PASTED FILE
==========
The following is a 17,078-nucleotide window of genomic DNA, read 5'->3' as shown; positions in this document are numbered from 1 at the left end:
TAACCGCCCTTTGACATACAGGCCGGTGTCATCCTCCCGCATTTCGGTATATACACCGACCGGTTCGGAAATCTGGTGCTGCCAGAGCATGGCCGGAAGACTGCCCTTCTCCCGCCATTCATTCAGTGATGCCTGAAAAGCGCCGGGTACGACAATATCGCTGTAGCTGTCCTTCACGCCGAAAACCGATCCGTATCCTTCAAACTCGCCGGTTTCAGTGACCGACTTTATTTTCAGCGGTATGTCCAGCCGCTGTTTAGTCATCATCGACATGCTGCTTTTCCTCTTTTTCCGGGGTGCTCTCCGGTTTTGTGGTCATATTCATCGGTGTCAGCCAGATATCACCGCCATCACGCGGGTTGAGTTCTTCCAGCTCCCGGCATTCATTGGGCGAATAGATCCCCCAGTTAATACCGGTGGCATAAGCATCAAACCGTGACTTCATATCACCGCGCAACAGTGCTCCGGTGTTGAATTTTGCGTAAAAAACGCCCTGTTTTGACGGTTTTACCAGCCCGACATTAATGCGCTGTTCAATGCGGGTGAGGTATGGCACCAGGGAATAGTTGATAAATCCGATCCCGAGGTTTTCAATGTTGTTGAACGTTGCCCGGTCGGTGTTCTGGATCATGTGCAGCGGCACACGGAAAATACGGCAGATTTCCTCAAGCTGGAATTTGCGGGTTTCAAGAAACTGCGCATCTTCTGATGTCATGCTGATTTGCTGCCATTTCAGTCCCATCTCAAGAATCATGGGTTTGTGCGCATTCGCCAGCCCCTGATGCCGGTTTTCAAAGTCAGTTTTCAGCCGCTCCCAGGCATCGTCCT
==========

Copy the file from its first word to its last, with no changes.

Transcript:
The following is a 17,078-nucleotide window of genomic DNA, read 5'->3' as shown; positions in this document are numbered from 1 at the left end:
TAACCGCCCTTTGACATACAGGCCGGTGTCATCCTCCCGCATTTCGGTATATACACCGACCGGTTCGGAAATCTGGTGCTGCCAGAGCATGGCCGGAAGACTGCCCTTCTCCCGCCATTCATTCAGTGATGCCTGAAAAGCGCCGGGTACGACAATATCGCTGTAGCTGTCCTTCACGCCGAAAACCGATCCGTATCCTTCAAACTCGCCGGTTTCAGTGACCGACTTTATTTTCAGCGGTATGTCCAGCCGCTGTTTAGTCATCATCGACATGCTGCTTTTCCTCTTTTTCCGGGGTGCTCTCCGGTTTTGTGGTCATATTCATCGGTGTCAGCCAGATATCACCGCCATCACGCGGGTTGAGTTCTTCCAGCTCCCGGCATTCATTGGGCGAATAGATCCCCCAGTTAATACCGGTGGCATAAGCATCAAACCGTGACTTCATATCACCGCGCAACAGTGCTCCGGTGTTGAATTTTGCGTAAAAAACGCCCTGTTTTGACGGTTTTACCAGCCCGACATTAATGCGCTGTTCAATGCGGGTGAGGTATGGCACCAGGGAATAGTTGATAAATCCGATCCCGAGGTTTTCAATGTTGTTGAACGTTGCCCGGTCGGTGTTCTGGATCATGTGCAGCGGCACACGGAAAATACGGCAGATTTCCTCAAGCTGGAATTTGCGGGTTTCAAGAAACTGCGCATCTTCTGATGTCATGCTGATTTGCTGCCATTTCAGTCCCATCTCAAGAATCATGGGTTTGTGCGCATTCGCCAGCCCCTGATGCCGGTTTTCAAAGTCAGTTTTCAGCCGCTCCCAGGCATCGTCCT